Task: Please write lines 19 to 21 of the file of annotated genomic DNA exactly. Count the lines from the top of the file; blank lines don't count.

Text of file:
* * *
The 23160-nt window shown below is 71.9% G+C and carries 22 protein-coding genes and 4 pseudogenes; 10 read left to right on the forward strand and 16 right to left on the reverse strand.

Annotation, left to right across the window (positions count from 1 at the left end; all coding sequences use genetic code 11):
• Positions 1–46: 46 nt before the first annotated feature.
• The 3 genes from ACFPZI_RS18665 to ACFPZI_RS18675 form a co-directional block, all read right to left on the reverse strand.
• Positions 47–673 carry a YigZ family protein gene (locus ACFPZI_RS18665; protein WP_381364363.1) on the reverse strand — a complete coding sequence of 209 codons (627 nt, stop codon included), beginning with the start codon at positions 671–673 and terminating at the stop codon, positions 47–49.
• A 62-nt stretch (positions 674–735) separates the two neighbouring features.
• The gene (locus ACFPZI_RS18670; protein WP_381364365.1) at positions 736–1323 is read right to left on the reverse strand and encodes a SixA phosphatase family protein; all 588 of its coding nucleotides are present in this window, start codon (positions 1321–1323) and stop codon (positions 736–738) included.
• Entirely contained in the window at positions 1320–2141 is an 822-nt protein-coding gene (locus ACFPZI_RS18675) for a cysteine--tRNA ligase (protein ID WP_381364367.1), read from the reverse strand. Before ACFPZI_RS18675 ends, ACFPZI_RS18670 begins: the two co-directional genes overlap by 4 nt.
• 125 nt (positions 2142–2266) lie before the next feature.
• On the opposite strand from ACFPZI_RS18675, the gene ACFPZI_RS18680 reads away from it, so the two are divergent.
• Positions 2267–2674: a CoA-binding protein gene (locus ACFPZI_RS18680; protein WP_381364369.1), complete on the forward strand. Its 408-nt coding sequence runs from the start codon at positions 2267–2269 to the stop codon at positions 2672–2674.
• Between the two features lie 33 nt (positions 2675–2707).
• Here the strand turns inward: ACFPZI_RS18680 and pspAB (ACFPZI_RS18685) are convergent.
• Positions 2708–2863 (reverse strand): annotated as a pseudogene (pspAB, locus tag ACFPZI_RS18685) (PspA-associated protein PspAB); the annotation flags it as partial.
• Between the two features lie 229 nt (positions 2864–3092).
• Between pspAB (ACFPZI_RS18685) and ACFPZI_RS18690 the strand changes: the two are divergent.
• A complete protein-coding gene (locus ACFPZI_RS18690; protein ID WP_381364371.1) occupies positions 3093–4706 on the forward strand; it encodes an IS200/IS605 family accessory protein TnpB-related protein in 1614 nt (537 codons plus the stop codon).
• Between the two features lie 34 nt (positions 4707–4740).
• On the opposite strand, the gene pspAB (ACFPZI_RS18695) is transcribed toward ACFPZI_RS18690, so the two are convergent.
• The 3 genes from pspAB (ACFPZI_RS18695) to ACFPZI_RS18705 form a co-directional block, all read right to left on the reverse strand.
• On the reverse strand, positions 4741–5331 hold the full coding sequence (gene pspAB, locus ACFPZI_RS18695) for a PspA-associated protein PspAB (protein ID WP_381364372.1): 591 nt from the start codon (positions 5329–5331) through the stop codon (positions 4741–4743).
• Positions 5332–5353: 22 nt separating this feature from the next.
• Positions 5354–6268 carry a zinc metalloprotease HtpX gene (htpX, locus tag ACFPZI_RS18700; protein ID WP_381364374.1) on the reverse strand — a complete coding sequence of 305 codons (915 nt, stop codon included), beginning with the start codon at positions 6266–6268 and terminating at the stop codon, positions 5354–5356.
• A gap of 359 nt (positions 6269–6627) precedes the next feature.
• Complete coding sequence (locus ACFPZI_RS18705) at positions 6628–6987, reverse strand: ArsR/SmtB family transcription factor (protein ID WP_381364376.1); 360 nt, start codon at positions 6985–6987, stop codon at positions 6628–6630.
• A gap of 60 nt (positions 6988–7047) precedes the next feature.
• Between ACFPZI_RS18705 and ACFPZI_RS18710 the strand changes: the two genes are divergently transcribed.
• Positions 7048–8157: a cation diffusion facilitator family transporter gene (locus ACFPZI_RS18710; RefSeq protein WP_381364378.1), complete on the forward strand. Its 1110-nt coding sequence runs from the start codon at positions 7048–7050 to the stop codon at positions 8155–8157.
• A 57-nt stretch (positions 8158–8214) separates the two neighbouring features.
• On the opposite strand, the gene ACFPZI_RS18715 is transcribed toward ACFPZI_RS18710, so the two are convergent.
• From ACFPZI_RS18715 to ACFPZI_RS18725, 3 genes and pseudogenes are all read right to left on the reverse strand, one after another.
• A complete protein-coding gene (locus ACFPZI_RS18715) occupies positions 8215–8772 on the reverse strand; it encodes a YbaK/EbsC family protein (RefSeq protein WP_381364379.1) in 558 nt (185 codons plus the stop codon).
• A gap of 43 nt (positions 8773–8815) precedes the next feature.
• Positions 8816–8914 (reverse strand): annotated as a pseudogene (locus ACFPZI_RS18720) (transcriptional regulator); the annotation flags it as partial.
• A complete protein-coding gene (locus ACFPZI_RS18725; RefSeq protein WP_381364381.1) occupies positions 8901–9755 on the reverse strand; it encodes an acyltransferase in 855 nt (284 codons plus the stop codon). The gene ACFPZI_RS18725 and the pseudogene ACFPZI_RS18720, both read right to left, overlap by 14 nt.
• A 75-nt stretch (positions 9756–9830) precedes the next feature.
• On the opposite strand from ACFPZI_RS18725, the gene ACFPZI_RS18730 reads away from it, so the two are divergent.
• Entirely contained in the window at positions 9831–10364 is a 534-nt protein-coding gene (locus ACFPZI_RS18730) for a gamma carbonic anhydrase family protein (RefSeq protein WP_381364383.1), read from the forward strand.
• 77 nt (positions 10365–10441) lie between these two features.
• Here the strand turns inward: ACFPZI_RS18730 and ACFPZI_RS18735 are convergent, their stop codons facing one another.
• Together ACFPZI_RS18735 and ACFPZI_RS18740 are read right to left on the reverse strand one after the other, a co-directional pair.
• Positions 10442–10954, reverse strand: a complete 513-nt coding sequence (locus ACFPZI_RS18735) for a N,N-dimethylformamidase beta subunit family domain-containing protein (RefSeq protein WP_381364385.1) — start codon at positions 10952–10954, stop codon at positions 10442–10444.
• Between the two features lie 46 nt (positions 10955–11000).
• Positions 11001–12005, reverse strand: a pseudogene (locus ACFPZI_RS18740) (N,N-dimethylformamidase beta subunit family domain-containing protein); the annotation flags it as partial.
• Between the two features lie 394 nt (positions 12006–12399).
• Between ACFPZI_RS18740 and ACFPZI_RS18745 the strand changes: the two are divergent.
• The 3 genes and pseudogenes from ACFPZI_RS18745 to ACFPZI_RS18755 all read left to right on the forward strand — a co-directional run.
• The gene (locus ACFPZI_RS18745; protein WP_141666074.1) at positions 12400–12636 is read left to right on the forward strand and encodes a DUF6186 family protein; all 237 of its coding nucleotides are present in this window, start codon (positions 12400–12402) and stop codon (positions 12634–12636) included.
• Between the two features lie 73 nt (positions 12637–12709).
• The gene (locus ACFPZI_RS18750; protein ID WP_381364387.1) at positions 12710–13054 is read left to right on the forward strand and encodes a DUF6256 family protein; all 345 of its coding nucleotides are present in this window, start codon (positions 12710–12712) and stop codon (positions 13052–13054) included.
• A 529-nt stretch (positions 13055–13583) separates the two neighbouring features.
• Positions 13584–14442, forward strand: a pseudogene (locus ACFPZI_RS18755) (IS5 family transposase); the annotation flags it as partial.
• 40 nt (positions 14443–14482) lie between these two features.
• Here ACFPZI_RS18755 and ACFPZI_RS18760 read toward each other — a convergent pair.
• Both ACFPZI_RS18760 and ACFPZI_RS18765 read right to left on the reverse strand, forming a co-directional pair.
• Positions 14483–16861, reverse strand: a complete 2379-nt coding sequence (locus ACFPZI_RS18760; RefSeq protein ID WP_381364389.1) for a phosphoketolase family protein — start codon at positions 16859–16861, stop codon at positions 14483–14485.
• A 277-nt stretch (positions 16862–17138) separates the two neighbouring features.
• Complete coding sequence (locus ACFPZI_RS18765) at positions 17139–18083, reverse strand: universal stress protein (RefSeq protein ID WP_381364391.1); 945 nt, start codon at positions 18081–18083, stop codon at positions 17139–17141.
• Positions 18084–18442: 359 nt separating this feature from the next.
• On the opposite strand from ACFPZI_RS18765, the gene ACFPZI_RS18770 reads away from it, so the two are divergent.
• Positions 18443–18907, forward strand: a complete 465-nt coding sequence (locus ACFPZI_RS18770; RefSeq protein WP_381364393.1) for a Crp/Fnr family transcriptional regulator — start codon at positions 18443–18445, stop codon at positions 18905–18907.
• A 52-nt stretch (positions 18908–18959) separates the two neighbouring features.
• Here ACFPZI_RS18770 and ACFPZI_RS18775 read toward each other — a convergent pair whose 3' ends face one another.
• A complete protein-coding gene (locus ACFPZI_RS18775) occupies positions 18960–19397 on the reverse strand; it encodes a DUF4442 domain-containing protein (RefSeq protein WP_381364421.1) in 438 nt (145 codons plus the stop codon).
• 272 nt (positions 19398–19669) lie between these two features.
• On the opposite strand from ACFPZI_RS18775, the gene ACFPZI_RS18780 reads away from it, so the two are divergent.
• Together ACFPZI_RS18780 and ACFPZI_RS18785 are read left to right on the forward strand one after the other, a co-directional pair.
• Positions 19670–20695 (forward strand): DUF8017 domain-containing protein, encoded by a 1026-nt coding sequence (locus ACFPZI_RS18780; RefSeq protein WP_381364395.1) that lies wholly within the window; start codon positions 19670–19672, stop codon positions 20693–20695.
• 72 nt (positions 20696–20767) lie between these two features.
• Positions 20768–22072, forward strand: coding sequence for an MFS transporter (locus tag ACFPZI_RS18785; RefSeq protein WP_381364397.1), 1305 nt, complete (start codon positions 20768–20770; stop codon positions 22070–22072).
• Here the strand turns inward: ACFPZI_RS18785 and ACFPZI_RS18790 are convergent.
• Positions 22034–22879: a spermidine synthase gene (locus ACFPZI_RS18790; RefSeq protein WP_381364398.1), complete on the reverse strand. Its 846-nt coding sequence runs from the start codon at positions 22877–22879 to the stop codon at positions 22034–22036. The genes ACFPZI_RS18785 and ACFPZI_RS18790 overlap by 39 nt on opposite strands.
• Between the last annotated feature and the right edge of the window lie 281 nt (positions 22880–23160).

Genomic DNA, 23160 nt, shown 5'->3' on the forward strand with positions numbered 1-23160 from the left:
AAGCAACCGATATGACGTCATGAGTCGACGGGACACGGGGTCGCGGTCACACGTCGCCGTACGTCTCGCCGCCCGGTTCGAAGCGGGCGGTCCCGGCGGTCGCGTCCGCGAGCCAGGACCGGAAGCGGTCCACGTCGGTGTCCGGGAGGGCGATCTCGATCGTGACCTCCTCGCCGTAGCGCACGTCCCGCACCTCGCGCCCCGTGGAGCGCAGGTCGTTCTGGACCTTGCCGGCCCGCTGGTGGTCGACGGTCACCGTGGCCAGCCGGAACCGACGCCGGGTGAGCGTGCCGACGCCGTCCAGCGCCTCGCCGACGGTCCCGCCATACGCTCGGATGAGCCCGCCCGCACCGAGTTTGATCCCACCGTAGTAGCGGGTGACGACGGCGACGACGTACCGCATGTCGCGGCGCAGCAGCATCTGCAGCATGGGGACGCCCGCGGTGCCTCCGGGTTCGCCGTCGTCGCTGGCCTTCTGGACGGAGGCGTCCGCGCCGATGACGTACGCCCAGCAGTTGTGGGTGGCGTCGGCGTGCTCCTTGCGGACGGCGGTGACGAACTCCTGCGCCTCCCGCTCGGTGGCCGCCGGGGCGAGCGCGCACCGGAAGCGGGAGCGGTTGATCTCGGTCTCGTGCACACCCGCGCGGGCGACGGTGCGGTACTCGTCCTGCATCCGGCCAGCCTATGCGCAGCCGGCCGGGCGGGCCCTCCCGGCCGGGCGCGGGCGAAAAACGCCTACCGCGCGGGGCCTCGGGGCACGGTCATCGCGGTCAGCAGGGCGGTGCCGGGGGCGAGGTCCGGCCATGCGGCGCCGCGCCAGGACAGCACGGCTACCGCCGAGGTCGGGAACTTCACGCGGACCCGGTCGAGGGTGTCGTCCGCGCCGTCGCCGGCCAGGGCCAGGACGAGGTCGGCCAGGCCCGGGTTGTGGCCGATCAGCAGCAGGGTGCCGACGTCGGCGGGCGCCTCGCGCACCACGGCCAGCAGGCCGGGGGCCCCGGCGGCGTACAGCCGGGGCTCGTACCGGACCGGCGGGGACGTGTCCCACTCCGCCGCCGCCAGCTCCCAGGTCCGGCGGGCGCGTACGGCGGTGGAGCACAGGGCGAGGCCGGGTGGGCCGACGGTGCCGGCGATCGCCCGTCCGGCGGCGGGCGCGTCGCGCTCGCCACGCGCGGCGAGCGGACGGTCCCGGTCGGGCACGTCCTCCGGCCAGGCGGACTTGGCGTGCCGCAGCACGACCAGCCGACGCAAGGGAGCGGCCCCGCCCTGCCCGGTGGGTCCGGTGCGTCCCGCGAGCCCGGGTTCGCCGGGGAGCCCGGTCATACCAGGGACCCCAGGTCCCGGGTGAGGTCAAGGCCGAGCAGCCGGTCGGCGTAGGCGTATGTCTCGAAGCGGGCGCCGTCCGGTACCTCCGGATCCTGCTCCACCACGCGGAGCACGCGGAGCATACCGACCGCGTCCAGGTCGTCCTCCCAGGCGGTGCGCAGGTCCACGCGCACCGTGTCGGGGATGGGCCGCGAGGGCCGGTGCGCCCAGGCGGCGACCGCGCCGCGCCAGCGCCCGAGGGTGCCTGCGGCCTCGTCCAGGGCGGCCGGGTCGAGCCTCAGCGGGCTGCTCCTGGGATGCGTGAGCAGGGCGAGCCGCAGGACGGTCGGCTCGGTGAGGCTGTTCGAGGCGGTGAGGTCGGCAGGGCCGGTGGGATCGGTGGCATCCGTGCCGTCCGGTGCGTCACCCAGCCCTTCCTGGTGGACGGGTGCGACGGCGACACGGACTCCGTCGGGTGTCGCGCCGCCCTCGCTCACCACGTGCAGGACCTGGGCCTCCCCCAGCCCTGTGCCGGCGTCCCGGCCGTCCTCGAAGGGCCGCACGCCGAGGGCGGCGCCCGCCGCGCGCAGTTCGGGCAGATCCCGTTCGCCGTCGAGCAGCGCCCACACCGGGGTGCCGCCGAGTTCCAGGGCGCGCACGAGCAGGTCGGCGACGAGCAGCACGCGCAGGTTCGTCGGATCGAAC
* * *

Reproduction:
• On the opposite strand, the gene pspAB (ACFPZI_RS18695) is transcribed toward ACFPZI_RS18690, so the two are convergent.
• The 3 genes from pspAB (ACFPZI_RS18695) to ACFPZI_RS18705 form a co-directional block, all read right to left on the reverse strand.
• On the reverse strand, positions 4741–5331 hold the full coding sequence (gene pspAB, locus ACFPZI_RS18695) for a PspA-associated protein PspAB (protein ID WP_381364372.1): 591 nt from the start codon (positions 5329–5331) through the stop codon (positions 4741–4743).